Mayo Clinic's commitment to quality and safety is best summarized in the words of one of Mayo Clinic's founders, Dr. William J. Mayo: "The best interest of the patient is the only interest to be considered." Long before the Minnesota Adverse Health Care Event Reporting Law was passed in 2003, Mayo Clinic reviewed cases in which an unanticipated outcome occurred. Mayo Clinic was among the first medical centers to review unanticipated outcomes and develop preventive measures to reduce the potential for recurrences.
Today, our commitment to internal review is even stronger. We are working to prevent adverse events by constantly reviewing and improving our processes and procedures. Our goal is to never have one of these events happen in our facilities, and to contribute to preventing errors in the wider medical community by training our future health care providers and sharing improvements that could be used to prevent errors.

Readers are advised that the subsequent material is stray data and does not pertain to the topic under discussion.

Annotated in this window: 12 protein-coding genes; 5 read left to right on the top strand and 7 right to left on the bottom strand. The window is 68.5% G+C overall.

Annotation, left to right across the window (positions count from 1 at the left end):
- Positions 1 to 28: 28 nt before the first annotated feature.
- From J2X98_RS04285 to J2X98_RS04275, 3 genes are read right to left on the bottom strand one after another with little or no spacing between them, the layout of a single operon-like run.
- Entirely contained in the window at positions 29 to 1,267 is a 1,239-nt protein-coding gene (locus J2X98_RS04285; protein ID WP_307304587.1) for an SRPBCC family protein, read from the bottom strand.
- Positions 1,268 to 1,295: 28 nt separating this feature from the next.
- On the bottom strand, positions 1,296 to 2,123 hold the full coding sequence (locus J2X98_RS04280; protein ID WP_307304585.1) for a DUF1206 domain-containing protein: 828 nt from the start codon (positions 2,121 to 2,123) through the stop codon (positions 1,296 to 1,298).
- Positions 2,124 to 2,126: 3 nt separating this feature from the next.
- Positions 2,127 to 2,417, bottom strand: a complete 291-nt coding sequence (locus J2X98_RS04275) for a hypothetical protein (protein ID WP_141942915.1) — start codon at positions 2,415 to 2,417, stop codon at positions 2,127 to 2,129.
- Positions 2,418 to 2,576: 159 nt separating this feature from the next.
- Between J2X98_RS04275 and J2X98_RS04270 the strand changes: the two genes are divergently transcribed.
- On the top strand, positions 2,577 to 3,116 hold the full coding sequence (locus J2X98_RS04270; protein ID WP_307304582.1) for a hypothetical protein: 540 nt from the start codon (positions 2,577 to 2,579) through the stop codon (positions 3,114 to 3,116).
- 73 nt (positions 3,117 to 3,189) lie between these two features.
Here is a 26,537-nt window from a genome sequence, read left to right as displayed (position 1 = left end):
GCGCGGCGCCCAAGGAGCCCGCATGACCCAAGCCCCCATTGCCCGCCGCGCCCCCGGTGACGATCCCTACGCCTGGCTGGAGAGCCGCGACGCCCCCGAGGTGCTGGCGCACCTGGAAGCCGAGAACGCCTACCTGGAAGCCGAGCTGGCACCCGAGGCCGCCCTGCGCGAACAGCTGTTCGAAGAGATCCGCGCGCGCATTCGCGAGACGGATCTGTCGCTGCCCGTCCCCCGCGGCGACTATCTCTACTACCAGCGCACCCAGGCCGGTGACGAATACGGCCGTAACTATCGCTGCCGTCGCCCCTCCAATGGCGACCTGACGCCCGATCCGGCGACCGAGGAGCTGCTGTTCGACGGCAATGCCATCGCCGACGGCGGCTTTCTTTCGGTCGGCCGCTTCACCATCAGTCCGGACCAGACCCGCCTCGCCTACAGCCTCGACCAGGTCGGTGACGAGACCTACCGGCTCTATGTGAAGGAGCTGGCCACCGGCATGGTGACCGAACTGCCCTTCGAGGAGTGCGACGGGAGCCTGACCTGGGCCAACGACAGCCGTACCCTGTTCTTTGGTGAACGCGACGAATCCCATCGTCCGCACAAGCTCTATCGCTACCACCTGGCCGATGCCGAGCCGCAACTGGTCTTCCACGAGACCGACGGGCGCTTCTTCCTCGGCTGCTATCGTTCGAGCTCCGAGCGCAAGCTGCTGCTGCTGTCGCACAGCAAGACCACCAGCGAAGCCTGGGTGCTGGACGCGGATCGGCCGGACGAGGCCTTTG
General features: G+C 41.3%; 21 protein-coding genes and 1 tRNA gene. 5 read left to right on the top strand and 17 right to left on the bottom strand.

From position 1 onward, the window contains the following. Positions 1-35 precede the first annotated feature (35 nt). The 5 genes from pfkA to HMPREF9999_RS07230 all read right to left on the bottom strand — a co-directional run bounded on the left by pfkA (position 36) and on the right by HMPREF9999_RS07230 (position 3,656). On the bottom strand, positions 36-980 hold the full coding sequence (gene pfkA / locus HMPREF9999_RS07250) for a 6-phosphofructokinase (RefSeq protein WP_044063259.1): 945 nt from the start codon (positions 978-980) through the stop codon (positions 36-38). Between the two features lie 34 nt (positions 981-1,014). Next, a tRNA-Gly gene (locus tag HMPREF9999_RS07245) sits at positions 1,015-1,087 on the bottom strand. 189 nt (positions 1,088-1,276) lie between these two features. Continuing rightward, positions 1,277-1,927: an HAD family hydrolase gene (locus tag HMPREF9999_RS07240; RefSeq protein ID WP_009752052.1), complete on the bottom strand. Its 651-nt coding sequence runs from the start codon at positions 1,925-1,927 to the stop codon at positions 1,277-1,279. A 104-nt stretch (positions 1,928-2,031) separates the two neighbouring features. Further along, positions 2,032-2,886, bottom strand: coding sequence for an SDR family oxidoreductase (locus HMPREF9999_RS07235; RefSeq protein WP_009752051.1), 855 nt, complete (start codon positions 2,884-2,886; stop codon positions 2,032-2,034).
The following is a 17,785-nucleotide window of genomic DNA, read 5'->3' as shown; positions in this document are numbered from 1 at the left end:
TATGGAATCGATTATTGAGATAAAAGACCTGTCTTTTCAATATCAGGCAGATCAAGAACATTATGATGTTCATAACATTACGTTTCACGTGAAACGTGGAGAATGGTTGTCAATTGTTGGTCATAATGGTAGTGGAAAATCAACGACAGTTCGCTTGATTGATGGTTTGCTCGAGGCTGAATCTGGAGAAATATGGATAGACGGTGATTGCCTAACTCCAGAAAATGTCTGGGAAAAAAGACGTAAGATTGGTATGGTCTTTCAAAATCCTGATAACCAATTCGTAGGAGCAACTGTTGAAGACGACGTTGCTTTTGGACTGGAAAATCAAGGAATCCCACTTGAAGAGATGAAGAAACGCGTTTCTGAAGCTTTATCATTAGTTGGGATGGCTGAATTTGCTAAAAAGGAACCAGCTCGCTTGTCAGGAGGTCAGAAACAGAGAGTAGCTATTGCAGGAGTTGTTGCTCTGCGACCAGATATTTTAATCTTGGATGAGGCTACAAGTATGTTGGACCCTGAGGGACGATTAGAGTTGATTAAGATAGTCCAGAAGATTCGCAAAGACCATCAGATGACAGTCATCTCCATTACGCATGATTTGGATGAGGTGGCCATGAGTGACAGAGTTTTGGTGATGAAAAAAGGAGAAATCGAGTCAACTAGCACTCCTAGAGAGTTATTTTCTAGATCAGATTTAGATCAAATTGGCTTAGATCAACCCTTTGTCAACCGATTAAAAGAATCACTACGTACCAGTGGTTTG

As you will see by the data on the Minnesota Department of Health's Patient Safety website, Mayo Clinic's teams perform thousands of operations each year and see hundreds of thousands of patients. Unfortunately, in very rare cases, an adverse event does occur. Because our main concern is for the patient, the first thing we do in response to an unintended event is meet the immediate medical needs of the patient. We then discuss with the patient and family members what happened and what could be done to reverse or alleviate any negative consequences. We believe that open and honest communication about these events is crucial in maintaining trust with our patients.
We take great pride in the care we provide and have worked hard to develop measures to keep errors from happening.